Designing the Digital Economy (DDE) is a day-and-a-half long conference bringing leading economists to Microsoft Research New England’s interdisciplinary economics research environment to discuss the new market designs technology is enabling.
DDE will be held immediately following the NBER’s Market Design meetings. The workshop is open to everyone and registration is free of charge. Continental breakfast and lunch will be served, as well as coffee as appropriate to timing on both days.
Continental breakfast and lunch will be served, as well as coffee as appropriate to timing on both days.
Saturday, October 24, 2015 registration and lunch begin at 12:30pm. Dinner at 7:00pm that evening for directly invited guests only at Area Four (500 Technology Square, Cambridge). Sunday breakfast begins at 8:30am. Event concludes at 5pm on Sunday.
Saturday, October 24
12:30pm – 2:00
Registration and Lunch
2:00 – 2:15
Welcome by Glen Weyl
2:15 – 3:15
Can “Complex” Market Designs Make it from Theory to Practice? Changing the Course Allocation Mechanism at Wharton by Eric Budish, discussed by Joshua Mollner
Budish (2011) proposes a new mechanism for the problem of combinatorial assignment — e.g., assigning students to schedules of courses — called approximate competitive equilibrium from equal incomes (CEEI). While the CEEI mechanism satisfies attractive properties of efficiency, fairness, and incentives, it is “complicated” in several ways that one might reasonably wonder whether the theory could actually be implemented in the real world. To give just a few examples, agents are assumed to report their complete preferences over all possible schedules of courses, the mechanism is assumed to solve a high-dimensional approximate Kakutani fixed point problem, and all of the economic properties the mechanism satisfies involve approximations. While there is no perfect definition of a mechanism’s complexity, for a contrast consider the famous Gale-Shapley deferred acceptance algorithm, which is sufficiently simple to imagine implementing in practice that the medical profession actually did so some fifteen years before Gale and Shapley’s paper was even published.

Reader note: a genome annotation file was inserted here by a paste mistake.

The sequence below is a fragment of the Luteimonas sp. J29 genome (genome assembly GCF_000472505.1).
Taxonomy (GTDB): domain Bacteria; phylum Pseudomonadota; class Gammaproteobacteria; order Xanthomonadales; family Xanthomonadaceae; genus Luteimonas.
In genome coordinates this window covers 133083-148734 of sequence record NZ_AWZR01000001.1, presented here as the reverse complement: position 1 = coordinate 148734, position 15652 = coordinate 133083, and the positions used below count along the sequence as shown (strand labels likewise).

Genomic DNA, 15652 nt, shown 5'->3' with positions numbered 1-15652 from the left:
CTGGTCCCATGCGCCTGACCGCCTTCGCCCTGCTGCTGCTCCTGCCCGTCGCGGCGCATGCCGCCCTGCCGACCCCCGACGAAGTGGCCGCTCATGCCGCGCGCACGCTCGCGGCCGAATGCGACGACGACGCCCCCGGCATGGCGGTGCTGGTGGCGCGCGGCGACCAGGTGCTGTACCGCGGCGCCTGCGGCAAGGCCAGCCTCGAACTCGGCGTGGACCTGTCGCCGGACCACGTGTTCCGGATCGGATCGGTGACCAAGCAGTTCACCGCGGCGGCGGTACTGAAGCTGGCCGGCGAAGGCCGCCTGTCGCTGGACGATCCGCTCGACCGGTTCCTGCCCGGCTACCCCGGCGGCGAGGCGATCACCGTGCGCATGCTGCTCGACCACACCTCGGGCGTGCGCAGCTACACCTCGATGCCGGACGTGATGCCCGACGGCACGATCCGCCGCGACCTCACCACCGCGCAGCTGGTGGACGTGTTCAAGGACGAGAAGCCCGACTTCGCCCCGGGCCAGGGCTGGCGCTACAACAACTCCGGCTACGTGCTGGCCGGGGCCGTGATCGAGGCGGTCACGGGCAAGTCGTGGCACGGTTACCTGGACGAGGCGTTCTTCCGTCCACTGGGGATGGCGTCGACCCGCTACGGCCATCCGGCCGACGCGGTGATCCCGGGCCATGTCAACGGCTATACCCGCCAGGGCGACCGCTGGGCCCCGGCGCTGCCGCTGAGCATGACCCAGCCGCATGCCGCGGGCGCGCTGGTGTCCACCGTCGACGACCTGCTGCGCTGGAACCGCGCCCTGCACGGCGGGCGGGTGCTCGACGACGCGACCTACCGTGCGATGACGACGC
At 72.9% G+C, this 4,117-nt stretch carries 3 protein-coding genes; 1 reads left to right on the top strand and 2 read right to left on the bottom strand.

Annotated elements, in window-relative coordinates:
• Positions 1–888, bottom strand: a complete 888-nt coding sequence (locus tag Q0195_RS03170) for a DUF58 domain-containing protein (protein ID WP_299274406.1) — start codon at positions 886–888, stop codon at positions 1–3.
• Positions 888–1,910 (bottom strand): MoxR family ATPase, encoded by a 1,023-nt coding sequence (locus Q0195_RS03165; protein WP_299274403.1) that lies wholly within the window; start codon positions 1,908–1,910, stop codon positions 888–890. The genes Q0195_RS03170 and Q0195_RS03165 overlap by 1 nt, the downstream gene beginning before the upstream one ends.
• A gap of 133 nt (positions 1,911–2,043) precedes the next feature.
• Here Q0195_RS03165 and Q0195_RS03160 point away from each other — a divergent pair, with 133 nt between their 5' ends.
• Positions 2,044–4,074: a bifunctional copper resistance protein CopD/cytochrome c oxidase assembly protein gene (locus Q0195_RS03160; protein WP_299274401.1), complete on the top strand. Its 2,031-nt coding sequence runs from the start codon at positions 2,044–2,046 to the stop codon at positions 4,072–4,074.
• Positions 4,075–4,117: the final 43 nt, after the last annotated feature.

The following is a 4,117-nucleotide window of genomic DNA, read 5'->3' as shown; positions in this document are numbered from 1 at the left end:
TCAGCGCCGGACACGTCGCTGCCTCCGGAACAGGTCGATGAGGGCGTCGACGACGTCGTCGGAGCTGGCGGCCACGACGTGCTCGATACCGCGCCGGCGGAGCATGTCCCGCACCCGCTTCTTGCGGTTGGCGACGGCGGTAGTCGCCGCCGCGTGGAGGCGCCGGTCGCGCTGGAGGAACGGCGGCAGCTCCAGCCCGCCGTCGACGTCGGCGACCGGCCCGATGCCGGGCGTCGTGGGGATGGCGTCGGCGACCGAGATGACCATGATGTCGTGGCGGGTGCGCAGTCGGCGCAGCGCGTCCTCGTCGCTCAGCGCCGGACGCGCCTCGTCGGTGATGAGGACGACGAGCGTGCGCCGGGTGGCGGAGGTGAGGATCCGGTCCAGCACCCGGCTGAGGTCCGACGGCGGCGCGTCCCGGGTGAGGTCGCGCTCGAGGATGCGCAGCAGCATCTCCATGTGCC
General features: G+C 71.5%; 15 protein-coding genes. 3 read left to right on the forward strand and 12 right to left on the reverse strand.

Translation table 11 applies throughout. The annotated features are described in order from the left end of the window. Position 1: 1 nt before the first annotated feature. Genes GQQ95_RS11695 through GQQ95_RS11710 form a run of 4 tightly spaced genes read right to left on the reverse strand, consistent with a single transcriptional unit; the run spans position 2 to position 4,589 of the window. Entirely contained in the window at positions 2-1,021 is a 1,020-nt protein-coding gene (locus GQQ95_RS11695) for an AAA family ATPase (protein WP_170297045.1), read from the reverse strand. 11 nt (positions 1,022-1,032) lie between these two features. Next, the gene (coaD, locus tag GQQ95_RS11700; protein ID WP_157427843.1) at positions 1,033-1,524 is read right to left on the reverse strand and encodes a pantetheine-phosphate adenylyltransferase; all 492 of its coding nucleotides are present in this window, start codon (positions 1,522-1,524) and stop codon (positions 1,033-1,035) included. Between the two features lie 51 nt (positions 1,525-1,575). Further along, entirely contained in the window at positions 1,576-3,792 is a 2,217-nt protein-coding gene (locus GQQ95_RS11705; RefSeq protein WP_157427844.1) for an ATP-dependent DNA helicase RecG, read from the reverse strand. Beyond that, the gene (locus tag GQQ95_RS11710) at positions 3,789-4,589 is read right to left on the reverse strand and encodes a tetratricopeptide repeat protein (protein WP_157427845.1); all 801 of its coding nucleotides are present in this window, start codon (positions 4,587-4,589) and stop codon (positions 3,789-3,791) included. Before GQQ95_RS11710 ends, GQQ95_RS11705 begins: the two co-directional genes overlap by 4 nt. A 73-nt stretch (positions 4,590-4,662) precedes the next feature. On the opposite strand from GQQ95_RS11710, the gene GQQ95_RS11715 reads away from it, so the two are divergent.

This talk reports on two papers that helped bring this complex market design theory to successful implementation in practice, at the Wharton School at the University of Pennsylvania. The first paper, joint with Judd Kessler, reports on experiments conducted at Wharton to test the CEEI mechanism. In addition to showing that the CEEI mechanism improved the efficiency and fairness of the allocation, the experiment also serves as a roadmap for other market design researchers seeking to test complex mechanisms in practice. The second paper, joint with Gerard Cachon, Judd Kessler, and Abe Othman, reports on the computational and economic engineering work involved in actually implementing the mechanism in practice. This involved modifications of the CEEI mechanism to deal with some of the issues caused by approximations in the theory, and a computational procedure that performs a massive parallel heuristic search, solving billions of mixed-integer programs along the way, to output an approximate competitive equilibrium in the fake-money economy for courses.
3:15 – 3:30
3:30 – 4:30
“Cheap Talk, Round Numbers, and the Economics of Negotiation” presented by Matt Backus (joint work with Thomas Blake and Steven Tadelis), discussed by Etan Green
Can sellers credibly signal their private information to reduce frictions in negotiations? Guided by a simple cheap-talk model, we posit that impatient sellers use round numbers to signal their willingness to cut prices in order to sell faster, and test its implications using millions of online bargaining interactions. Items listed at multiples of $100 receive oﬀers that are 5%–8% lower but that arrive 6–11 days sooner than listings at neighboring “precise” values, and are 3%–5% more likely to sell. Similar patterns in real estate transactions suggest that round-number signaling plays a broader role in negotiations.
4:30 – 5:00
5:00 – 6:00
“Adverse Selection and Auction Design for Internet Display Advertising” Presented by Paul Milgrom (joint work with Nick Arnosti and Marissa Beck), discussed by Bobby Kleinberg
We model an online display advertising environment with brand advertisers and better-informed performance advertisers, and seek an auction mechanism that is strategy-proof, anonymous and insulates brand advertisers from adverse selection. We find that the only such mechanism that is also false-name proof assigns the item to the highest bidding performance advertiser only when the ratio of the highest bid to the second highest bid is sufficiently large. For fat-tailed match-value distributions, this new mechanism captures most of the gains from good matching and improves match values substantially compared to the common practice of setting aside impressions in advance.